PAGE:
By Bob Berg and Jennifer Coskren, RISI
The U.S. housing market has been on a wild and protracted ride. Government policy and financial hubris in the middle of the last decade drove housing production to levels well above what fundamental demand levels would dictate and the market became over-bought (households financially ill-prepared to own a home were pulled into the market) and over-built (speculative). The Great Recession that began in 2009 brought the housing market crashing to well below underlying demand. In the aftermath of the collapse in the housing market, tight financing, a purged inventory of building lots and the relocation of labor constrained shelter production at levels well below those required to meet the recovering housing demand. Initially, this imbalance was masked by the large inventory of vacant units that resulted from the housing crash. At this point, however, the excess vacant units have been worked off (the inventory correction has been completed) and recovering demand is driving up home prices and rents as a result of the muted recovery in shelter production.
It is easy to dismiss the recent escalation in shelter prices as another "bubble." After all, the recent escalation in home prices and rents has pushed them up to, and in many cases above, levels that we experienced at the height of the boom years of the last decade. But the escalation in prices is the only thing these two cycles share. In fact, the factors leading to higher prices in these two "boom" periods were completely different and the ultimate market correction will be different.
In understanding the differences between the housing market in the last decade and the current market, it is important to understand that the key drivers for shelter demand and supply are underlying population growth and demographics, and that these factors are not impacted by economic cycles in the short run. As a result, cyclical swings in household formations are anchored by the underlying growth trends. Through the cycles, housing demand and production will cycle around the underlying trend dictated by demographics. Currently, population growth will require an average of 1.13 million units per year between 2014 and 2020 and demand for second homes and housing stock replacement will require another 0.34 million units per year (Table 1). This puts trend housing demand at around 1.47 million per year.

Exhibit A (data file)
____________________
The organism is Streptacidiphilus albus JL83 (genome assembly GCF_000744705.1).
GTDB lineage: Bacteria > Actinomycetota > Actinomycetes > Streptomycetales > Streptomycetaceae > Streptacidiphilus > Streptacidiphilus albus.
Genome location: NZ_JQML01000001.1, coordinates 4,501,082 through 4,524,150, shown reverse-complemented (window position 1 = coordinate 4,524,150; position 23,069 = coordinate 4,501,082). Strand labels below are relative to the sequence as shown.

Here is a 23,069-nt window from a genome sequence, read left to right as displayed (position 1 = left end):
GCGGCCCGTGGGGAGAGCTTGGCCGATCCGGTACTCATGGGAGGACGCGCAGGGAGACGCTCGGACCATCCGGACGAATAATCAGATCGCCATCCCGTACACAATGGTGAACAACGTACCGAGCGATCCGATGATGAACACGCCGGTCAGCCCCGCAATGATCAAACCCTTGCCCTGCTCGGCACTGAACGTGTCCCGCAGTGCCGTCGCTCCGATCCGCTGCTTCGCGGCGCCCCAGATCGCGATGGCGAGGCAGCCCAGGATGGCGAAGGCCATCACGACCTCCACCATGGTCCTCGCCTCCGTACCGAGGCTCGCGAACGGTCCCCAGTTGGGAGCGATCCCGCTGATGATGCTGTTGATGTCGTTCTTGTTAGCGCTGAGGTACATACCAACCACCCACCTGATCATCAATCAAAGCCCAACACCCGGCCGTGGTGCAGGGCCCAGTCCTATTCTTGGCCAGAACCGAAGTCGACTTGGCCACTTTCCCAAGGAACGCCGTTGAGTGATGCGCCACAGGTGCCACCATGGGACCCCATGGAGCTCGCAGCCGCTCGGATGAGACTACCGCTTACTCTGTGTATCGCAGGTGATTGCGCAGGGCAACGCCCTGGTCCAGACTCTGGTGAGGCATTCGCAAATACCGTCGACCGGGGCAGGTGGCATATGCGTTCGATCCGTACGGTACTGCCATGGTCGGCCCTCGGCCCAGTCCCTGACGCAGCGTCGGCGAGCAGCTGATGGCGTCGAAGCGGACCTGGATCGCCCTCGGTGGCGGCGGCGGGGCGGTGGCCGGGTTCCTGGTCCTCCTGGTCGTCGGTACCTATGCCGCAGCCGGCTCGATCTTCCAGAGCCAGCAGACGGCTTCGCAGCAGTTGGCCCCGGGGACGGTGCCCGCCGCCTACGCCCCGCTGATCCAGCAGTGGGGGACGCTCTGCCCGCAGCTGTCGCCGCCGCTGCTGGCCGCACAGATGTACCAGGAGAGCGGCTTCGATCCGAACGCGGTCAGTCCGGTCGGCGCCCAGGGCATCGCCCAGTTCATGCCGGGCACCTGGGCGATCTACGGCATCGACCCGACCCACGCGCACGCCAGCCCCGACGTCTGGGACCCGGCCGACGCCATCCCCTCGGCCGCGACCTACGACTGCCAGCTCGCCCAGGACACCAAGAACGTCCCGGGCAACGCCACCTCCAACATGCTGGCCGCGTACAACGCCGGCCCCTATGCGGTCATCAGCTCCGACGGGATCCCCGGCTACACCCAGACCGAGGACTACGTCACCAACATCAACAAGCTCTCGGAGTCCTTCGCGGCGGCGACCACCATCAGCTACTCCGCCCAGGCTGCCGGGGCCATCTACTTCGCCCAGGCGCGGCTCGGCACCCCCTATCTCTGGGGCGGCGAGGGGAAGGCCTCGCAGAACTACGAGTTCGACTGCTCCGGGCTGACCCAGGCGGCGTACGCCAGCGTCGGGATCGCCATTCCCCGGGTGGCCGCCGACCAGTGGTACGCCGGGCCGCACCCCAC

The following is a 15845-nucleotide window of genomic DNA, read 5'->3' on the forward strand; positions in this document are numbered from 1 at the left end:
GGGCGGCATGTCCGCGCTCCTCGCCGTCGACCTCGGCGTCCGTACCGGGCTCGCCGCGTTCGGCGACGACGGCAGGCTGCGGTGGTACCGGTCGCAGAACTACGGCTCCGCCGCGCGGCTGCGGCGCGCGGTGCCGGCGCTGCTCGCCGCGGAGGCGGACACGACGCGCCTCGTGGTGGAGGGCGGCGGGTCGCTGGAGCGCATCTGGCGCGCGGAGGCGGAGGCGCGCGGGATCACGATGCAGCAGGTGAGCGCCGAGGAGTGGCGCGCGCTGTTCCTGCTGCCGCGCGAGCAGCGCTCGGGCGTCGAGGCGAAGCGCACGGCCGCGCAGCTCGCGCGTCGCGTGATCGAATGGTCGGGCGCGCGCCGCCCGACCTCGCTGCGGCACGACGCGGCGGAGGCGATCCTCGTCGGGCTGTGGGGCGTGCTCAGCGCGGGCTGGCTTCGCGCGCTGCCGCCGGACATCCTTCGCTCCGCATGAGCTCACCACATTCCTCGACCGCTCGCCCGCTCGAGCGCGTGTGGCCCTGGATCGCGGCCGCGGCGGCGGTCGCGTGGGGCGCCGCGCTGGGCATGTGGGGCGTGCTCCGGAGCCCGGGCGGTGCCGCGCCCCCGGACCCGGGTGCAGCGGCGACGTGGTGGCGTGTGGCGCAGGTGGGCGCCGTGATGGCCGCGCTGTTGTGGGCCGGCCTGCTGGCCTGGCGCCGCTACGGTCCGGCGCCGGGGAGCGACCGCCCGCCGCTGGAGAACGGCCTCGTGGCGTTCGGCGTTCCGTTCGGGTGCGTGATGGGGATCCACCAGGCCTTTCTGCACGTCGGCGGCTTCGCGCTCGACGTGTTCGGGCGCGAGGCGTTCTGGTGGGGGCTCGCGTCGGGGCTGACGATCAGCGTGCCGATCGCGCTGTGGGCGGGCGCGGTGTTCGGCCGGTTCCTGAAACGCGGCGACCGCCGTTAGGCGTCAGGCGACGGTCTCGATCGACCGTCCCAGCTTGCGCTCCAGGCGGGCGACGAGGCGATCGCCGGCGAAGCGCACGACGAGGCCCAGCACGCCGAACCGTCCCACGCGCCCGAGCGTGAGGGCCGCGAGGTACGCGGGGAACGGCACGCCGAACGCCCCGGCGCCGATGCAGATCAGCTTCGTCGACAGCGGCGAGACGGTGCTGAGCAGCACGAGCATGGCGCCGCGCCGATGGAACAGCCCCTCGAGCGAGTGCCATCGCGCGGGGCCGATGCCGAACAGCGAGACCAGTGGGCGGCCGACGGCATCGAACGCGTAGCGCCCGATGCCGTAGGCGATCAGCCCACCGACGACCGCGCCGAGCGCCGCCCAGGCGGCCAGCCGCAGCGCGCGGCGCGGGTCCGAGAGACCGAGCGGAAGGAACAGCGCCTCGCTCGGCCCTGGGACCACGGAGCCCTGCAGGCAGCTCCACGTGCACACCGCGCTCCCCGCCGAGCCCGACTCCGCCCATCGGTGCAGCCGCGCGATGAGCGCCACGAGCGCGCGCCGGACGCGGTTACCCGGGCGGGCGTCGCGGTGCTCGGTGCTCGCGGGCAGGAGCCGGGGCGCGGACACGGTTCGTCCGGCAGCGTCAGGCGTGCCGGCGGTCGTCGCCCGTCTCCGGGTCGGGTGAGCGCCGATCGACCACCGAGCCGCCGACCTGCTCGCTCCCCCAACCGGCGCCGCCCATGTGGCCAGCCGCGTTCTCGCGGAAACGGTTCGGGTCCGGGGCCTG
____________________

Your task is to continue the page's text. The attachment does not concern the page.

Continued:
In the housing boom of the last decade, housing production outpaced the fundamental demand for housing and ultimately household formations collapsed as demand was exhausted and job losses mounted. There were no more marginal homebuyers to tap into and speculators were frozen by the buildup of vacant inventory and falling home prices. Housing demand could not be sustained at levels well above underlying demand. The correction for this imbalance was quick and brutal as demand and prices plummeted.
We are currently at the other extreme in the market where housing production has been running well below fundamental demand levels. Over the period 2009-2015, household formations averaged 0.848 million per year, while net additions to housing stock averaged just 0.577 million per year for a 0.271 million average shortfall in supply over the six-year period. Initially, this shortfall was masked by the large number of vacant shelter units on the market. In 2009, there were around 1.5 million vacant homes for sale and rent and banks repossessed nearly 1.0 million homes through foreclosure, according to RealtyTrac. However, the modest level of household formations in recent years worked through the inventory of vacant shelter, and by the middle of 2014 the total shelter occupancy rate had returned to pre-recession levels and apartment vacancy rates dropped to historical lows (Figures 1 and 2).